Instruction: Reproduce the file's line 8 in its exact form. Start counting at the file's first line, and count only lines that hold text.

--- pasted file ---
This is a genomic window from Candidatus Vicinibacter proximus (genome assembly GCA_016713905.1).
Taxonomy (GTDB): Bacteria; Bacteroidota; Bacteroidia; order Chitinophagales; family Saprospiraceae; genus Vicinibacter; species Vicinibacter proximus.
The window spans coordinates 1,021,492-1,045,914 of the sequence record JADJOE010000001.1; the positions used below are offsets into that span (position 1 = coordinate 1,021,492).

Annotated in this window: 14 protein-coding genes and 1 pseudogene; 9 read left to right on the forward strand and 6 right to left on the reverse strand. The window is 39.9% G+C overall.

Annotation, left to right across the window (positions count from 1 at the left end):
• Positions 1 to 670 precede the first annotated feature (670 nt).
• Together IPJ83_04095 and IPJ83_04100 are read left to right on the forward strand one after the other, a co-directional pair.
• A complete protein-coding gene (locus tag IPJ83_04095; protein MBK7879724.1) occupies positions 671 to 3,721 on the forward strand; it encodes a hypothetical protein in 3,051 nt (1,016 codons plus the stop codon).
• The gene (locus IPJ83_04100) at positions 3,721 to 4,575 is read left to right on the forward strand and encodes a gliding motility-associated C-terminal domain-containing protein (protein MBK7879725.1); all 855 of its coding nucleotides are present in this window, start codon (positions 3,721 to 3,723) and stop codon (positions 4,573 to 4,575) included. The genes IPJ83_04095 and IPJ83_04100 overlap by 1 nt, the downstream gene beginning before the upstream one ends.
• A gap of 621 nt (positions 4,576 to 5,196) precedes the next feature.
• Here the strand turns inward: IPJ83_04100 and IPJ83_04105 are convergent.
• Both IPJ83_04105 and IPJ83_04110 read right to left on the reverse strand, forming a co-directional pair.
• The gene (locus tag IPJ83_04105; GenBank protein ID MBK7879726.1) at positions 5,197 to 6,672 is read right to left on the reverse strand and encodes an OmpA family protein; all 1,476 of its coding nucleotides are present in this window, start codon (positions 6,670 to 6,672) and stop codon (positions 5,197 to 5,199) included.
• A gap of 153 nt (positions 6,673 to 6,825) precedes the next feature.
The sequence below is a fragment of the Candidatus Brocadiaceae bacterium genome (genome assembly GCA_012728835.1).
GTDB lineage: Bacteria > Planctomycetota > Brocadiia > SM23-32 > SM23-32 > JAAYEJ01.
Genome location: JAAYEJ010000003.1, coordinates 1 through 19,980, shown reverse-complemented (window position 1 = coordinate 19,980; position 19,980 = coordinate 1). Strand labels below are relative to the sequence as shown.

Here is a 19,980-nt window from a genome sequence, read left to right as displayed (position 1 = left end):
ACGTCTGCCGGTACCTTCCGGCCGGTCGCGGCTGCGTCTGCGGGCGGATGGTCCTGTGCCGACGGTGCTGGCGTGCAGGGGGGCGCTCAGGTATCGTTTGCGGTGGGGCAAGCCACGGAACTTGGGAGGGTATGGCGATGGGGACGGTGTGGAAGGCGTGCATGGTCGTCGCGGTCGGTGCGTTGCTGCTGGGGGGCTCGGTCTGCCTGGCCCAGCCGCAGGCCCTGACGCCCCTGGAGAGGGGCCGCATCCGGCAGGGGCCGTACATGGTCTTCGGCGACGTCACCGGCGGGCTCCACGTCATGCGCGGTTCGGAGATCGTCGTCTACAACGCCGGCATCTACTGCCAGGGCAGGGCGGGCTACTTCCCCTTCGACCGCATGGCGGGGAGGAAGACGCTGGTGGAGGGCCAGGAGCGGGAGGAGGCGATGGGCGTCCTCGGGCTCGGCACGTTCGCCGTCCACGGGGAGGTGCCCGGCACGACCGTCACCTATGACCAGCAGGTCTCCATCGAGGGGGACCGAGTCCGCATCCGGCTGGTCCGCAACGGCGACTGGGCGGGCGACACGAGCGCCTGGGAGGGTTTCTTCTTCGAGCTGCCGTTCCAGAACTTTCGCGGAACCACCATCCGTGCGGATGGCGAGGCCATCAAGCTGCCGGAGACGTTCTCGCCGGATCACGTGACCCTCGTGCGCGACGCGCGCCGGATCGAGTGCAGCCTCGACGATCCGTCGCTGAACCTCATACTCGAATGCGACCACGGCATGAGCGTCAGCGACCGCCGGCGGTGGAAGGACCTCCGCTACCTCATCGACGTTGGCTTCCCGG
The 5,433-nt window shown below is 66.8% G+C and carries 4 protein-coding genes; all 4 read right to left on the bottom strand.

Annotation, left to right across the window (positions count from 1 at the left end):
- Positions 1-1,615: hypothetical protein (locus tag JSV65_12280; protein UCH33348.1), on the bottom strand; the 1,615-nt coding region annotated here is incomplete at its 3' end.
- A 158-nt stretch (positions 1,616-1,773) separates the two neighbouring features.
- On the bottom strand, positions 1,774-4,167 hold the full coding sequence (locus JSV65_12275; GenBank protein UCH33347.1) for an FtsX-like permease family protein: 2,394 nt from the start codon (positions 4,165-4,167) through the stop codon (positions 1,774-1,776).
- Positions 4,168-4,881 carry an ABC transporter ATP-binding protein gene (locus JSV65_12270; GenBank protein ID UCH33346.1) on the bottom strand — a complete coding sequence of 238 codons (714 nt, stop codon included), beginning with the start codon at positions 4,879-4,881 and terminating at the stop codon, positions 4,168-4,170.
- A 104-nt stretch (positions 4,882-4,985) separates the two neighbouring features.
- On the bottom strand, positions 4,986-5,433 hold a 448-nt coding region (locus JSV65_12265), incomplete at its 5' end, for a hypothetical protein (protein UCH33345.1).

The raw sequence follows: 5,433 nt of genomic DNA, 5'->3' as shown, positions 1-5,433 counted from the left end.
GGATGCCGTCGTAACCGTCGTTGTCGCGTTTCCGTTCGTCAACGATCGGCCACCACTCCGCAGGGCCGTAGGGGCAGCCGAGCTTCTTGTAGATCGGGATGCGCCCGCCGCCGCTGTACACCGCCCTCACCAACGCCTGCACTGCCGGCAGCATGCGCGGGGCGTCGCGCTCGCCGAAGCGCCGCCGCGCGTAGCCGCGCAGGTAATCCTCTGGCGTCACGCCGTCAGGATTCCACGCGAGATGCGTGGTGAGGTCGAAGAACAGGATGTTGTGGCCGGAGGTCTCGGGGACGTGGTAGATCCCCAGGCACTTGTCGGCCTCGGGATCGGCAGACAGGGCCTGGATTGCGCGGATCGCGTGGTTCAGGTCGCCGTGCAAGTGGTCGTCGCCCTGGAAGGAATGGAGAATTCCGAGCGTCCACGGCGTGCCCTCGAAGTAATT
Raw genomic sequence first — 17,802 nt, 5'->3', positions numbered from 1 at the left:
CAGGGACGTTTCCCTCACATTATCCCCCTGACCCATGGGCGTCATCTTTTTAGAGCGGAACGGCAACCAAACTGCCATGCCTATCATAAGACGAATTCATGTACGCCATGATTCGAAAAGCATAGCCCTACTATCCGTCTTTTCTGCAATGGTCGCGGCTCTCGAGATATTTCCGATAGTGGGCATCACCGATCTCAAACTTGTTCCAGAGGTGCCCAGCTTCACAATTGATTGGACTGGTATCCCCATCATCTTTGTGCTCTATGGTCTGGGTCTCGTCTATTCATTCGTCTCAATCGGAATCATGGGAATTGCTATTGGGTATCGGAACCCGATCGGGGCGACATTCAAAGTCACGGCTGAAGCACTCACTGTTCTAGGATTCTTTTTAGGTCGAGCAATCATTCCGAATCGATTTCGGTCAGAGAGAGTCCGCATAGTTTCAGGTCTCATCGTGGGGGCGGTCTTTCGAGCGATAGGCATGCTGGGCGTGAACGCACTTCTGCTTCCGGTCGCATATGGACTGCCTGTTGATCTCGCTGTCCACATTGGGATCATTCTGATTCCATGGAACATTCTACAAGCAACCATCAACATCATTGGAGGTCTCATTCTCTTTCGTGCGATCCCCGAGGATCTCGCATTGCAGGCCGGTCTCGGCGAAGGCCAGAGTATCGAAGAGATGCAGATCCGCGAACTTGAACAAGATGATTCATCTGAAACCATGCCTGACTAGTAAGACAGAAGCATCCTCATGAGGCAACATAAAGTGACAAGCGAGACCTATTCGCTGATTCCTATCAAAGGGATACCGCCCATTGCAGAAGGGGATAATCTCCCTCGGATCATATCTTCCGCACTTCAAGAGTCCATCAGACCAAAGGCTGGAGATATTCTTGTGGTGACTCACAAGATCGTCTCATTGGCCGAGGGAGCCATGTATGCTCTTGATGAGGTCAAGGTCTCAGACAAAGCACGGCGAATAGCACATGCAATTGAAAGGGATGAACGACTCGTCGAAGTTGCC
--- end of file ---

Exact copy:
• A complete protein-coding gene (locus tag IPJ83_04095; protein MBK7879724.1) occupies positions 671 to 3,721 on the forward strand; it encodes a hypothetical protein in 3,051 nt (1,016 codons plus the stop codon).